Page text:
Patricia K. Vincent-Collawn

Yes. I mean, technically you don't need a CCN for an environmental construction project, but I'll have Ron Darnell give you a little color on why we're doing the filing and the -- sort of the form and nature of it.

Ronald N. Darnell

Yes, we're not seeking CCN approval, but it will have elements of CCN, in that we will establish the prudency of the project, will explain how it works. For example, Ron Talbot will be our policy witness. And then we will explain and propose our rate case -- or ask for how it would be recovered, which will be through the future rate case rules that currently exist.

Kit Konolige - BGC Partners, Inc., Research Division

And what would you be expecting the commission to say in response?

Ronald N. Darnell

We're expecting project approval and approval to file in our rate cases, again pursuant to the future test year rules, which were just completed in November.

Kit Konolige - BGC Partners, Inc., Research Division

Right. And so, in the regulation in New Mexico, people are always concerned about how well these guys deliver on their promises. And so, I mean, what kind of promise is this if they approve the project?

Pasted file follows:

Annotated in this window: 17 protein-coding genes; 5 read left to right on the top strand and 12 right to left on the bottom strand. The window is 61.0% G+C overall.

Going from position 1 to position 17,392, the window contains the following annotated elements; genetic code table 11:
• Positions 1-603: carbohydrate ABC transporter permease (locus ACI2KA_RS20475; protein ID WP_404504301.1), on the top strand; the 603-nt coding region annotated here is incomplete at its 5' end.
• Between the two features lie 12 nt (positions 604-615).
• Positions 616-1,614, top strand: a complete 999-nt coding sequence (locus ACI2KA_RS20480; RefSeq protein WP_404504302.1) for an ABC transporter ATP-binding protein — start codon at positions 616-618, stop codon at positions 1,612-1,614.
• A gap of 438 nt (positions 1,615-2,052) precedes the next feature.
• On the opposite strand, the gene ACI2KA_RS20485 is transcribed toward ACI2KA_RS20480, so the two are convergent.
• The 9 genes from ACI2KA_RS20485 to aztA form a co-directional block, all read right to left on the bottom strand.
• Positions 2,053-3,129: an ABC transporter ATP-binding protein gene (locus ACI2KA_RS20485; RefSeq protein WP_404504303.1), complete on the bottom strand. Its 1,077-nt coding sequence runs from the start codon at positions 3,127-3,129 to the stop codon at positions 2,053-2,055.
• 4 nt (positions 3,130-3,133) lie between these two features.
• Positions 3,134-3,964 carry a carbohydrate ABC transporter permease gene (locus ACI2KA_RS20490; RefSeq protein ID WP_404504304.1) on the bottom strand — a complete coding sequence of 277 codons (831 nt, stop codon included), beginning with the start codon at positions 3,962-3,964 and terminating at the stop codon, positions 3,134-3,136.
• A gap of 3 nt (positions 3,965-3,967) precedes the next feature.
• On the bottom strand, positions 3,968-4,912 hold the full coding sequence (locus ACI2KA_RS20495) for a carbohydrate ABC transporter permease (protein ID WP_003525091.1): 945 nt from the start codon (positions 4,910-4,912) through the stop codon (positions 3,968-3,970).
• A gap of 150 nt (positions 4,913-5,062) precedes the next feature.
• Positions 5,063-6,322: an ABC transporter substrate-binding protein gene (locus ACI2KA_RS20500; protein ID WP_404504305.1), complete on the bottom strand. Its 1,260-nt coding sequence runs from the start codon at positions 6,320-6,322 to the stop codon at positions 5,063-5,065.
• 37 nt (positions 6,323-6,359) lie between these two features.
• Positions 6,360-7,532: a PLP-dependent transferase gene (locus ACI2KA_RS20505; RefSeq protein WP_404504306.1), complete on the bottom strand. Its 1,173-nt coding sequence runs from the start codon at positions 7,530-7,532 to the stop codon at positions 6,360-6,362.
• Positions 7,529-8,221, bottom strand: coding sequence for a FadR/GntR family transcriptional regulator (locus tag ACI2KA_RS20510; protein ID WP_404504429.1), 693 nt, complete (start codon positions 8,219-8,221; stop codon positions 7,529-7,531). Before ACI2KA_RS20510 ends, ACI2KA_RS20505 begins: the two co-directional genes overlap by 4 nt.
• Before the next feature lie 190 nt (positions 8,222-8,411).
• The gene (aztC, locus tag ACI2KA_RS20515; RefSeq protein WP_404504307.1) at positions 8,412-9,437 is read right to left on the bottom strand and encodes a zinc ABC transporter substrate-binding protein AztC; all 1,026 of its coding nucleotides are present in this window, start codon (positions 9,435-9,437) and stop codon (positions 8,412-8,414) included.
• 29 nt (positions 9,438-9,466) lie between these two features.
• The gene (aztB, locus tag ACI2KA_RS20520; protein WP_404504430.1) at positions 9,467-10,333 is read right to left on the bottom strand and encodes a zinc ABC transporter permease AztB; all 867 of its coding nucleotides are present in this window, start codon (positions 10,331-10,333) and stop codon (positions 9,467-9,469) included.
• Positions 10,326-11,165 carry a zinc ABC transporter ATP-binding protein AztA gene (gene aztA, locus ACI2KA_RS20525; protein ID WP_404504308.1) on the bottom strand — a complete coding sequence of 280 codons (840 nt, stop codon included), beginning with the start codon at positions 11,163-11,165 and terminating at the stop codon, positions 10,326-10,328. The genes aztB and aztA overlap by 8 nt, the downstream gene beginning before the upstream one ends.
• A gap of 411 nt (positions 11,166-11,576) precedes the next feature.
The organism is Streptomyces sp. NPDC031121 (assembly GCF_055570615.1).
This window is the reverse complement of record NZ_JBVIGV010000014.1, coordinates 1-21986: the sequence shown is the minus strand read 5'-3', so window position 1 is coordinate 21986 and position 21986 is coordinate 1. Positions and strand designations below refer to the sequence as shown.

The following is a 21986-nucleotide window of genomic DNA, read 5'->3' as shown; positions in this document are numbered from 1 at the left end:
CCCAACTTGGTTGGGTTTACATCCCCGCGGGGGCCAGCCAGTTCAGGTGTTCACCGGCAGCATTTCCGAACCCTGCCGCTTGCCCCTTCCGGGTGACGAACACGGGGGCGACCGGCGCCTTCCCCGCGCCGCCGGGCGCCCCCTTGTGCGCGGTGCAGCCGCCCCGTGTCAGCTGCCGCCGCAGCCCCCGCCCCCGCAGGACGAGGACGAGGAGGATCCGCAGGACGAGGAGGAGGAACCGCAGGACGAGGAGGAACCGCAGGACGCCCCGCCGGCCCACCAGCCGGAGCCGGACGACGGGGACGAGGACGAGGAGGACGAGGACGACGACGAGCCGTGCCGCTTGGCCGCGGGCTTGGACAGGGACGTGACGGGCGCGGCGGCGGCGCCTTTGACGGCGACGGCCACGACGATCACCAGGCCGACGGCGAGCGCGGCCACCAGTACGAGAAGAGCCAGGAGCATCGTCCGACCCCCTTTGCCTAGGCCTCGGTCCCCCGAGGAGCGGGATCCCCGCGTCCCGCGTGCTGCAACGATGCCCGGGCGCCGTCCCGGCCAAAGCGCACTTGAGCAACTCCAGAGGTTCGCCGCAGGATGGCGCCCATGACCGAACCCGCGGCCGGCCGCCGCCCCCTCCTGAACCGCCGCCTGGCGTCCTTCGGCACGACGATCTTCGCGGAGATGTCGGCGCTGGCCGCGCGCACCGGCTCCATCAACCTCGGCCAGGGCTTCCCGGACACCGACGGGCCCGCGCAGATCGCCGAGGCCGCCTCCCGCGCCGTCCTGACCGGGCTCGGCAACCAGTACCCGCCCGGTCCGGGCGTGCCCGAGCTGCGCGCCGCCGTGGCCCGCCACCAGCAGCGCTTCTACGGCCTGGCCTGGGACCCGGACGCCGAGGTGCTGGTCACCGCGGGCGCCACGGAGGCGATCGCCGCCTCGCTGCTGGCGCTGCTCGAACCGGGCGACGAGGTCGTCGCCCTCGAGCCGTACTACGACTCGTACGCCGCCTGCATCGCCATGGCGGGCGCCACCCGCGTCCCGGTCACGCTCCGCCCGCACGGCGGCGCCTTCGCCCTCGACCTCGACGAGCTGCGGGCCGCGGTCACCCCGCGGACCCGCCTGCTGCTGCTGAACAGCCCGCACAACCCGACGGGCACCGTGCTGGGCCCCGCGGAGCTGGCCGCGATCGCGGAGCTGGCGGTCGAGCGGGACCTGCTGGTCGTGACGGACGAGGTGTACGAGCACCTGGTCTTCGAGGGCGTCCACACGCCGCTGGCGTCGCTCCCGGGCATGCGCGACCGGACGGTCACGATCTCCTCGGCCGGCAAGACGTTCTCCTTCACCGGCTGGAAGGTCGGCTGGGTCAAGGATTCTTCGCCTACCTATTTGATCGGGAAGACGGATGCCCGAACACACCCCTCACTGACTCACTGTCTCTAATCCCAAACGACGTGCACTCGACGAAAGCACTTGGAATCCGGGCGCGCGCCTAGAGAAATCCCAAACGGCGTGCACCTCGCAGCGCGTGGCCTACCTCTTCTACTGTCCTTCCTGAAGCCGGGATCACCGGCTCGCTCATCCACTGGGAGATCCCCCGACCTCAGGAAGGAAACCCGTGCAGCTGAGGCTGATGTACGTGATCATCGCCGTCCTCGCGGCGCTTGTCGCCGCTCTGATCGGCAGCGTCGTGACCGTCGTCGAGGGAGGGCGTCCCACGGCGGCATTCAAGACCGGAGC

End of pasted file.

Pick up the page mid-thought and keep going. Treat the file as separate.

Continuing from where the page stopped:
Patricia K. Vincent-Collawn

You always end up going in it, and as Chuck mentioned, it will be in our general rate cases. But I think we feel pretty comfortable about this for a couple of reasons. One -- I mean, I can't tell you how hard everybody has worked to try to find an alternative. So when people start talking about a cost of the SCRs, we've looked very hard and tried to come up with an alternative. And second, because of the end of the day, these are mandated environmental expenditures, and Commissioner Howe and Commissioner Marks, while they won't commissioners anymore, have said, "We get that this is cost recovery for you guys because it's mandated," and they actually congratulated on us on looking for another solution, because this was -- the cost recovery on this, nothing's ever a slam dunk, but environmental mandates are usually pretty good for cost recovery.